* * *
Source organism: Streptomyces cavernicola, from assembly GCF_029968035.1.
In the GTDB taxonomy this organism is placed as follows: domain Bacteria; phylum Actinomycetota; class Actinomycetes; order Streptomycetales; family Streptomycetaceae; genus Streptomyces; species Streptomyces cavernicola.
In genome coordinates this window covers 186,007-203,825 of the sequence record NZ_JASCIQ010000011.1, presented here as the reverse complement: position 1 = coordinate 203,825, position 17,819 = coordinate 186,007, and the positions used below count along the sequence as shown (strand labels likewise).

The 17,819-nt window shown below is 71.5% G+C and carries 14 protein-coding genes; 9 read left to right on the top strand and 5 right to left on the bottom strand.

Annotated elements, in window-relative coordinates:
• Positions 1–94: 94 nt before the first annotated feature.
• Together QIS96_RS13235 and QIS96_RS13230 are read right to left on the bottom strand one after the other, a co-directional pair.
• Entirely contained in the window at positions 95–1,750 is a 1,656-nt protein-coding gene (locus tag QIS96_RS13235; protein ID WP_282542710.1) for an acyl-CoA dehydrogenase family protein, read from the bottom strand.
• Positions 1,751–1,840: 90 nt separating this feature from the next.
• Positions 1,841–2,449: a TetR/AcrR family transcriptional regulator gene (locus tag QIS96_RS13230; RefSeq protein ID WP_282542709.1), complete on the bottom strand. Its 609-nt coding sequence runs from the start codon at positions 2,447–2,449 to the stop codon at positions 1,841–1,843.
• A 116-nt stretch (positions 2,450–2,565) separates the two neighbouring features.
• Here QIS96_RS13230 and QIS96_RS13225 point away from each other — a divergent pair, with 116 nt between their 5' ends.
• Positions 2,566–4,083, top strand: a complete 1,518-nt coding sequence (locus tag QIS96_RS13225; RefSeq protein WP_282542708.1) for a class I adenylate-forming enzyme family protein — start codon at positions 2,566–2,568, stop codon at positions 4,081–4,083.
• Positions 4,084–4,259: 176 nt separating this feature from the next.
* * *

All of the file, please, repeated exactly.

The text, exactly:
Source organism: Streptomyces cavernicola, from assembly GCF_029968035.1.
In the GTDB taxonomy this organism is placed as follows: domain Bacteria; phylum Actinomycetota; class Actinomycetes; order Streptomycetales; family Streptomycetaceae; genus Streptomyces; species Streptomyces cavernicola.
In genome coordinates this window covers 186,007-203,825 of the sequence record NZ_JASCIQ010000011.1, presented here as the reverse complement: position 1 = coordinate 203,825, position 17,819 = coordinate 186,007, and the positions used below count along the sequence as shown (strand labels likewise).

The 17,819-nt window shown below is 71.5% G+C and carries 14 protein-coding genes; 9 read left to right on the top strand and 5 right to left on the bottom strand.

Annotated elements, in window-relative coordinates:
• Positions 1–94: 94 nt before the first annotated feature.
• Together QIS96_RS13235 and QIS96_RS13230 are read right to left on the bottom strand one after the other, a co-directional pair.
• Entirely contained in the window at positions 95–1,750 is a 1,656-nt protein-coding gene (locus tag QIS96_RS13235; protein ID WP_282542710.1) for an acyl-CoA dehydrogenase family protein, read from the bottom strand.
• Positions 1,751–1,840: 90 nt separating this feature from the next.
• Positions 1,841–2,449: a TetR/AcrR family transcriptional regulator gene (locus tag QIS96_RS13230; RefSeq protein ID WP_282542709.1), complete on the bottom strand. Its 609-nt coding sequence runs from the start codon at positions 2,447–2,449 to the stop codon at positions 1,841–1,843.
• A 116-nt stretch (positions 2,450–2,565) separates the two neighbouring features.
• Here QIS96_RS13230 and QIS96_RS13225 point away from each other — a divergent pair, with 116 nt between their 5' ends.
• Positions 2,566–4,083, top strand: a complete 1,518-nt coding sequence (locus tag QIS96_RS13225; RefSeq protein WP_282542708.1) for a class I adenylate-forming enzyme family protein — start codon at positions 2,566–2,568, stop codon at positions 4,081–4,083.
• Positions 4,084–4,259: 176 nt separating this feature from the next.